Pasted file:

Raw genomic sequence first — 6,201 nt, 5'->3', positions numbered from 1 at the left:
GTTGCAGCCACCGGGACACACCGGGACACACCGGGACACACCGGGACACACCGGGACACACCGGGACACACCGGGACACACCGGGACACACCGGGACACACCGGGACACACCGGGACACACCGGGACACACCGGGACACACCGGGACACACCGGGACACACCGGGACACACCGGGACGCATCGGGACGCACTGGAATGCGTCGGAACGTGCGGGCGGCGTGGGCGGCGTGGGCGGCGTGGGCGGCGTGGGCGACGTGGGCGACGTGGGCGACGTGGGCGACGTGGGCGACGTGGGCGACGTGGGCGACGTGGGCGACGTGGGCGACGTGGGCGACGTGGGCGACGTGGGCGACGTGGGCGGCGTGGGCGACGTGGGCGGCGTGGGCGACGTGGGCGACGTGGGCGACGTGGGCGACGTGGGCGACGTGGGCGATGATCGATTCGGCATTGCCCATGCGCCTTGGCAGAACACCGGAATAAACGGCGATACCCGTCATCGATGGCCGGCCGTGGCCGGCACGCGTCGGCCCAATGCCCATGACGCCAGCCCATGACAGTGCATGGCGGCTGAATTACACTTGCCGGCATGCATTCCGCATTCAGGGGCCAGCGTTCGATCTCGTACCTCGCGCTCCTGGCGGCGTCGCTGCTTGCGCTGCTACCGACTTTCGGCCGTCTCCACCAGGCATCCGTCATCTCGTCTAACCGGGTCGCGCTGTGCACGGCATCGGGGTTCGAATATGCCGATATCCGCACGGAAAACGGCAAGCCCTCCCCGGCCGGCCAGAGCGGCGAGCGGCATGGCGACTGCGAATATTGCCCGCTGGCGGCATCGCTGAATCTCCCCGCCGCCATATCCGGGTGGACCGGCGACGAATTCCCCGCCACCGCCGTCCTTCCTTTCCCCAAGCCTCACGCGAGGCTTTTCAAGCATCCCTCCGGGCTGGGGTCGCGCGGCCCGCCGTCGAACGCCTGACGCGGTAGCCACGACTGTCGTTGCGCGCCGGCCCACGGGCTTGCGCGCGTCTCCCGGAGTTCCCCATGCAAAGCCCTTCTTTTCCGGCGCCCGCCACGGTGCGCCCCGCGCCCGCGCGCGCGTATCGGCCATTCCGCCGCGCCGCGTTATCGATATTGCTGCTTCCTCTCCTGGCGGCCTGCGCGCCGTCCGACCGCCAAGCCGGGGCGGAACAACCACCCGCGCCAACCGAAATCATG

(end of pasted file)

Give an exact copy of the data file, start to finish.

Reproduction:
Raw genomic sequence first — 6,201 nt, 5'->3', positions numbered from 1 at the left:
GTTGCAGCCACCGGGACACACCGGGACACACCGGGACACACCGGGACACACCGGGACACACCGGGACACACCGGGACACACCGGGACACACCGGGACACACCGGGACACACCGGGACACACCGGGACACACCGGGACACACCGGGACACACCGGGACACACCGGGACACACCGGGACGCATCGGGACGCACTGGAATGCGTCGGAACGTGCGGGCGGCGTGGGCGGCGTGGGCGGCGTGGGCGGCGTGGGCGACGTGGGCGACGTGGGCGACGTGGGCGACGTGGGCGACGTGGGCGACGTGGGCGACGTGGGCGACGTGGGCGACGTGGGCGACGTGGGCGACGTGGGCGACGTGGGCGGCGTGGGCGACGTGGGCGGCGTGGGCGACGTGGGCGACGTGGGCGACGTGGGCGACGTGGGCGACGTGGGCGATGATCGATTCGGCATTGCCCATGCGCCTTGGCAGAACACCGGAATAAACGGCGATACCCGTCATCGATGGCCGGCCGTGGCCGGCACGCGTCGGCCCAATGCCCATGACGCCAGCCCATGACAGTGCATGGCGGCTGAATTACACTTGCCGGCATGCATTCCGCATTCAGGGGCCAGCGTTCGATCTCGTACCTCGCGCTCCTGGCGGCGTCGCTGCTTGCGCTGCTACCGACTTTCGGCCGTCTCCACCAGGCATCCGTCATCTCGTCTAACCGGGTCGCGCTGTGCACGGCATCGGGGTTCGAATATGCCGATATCCGCACGGAAAACGGCAAGCCCTCCCCGGCCGGCCAGAGCGGCGAGCGGCATGGCGACTGCGAATATTGCCCGCTGGCGGCATCGCTGAATCTCCCCGCCGCCATATCCGGGTGGACCGGCGACGAATTCCCCGCCACCGCCGTCCTTCCTTTCCCCAAGCCTCACGCGAGGCTTTTCAAGCATCCCTCCGGGCTGGGGTCGCGCGGCCCGCCGTCGAACGCCTGACGCGGTAGCCACGACTGTCGTTGCGCGCCGGCCCACGGGCTTGCGCGCGTCTCCCGGAGTTCCCCATGCAAAGCCCTTCTTTTCCGGCGCCCGCCACGGTGCGCCCCGCGCCCGCGCGCGCGTATCGGCCATTCCGCCGCGCCGCGTTATCGATATTGCTGCTTCCTCTCCTGGCGGCCTGCGCGCCGTCCGACCGCCAAGCCGGGGCGGAACAACCACCCGCGCCAACCGAAATCATG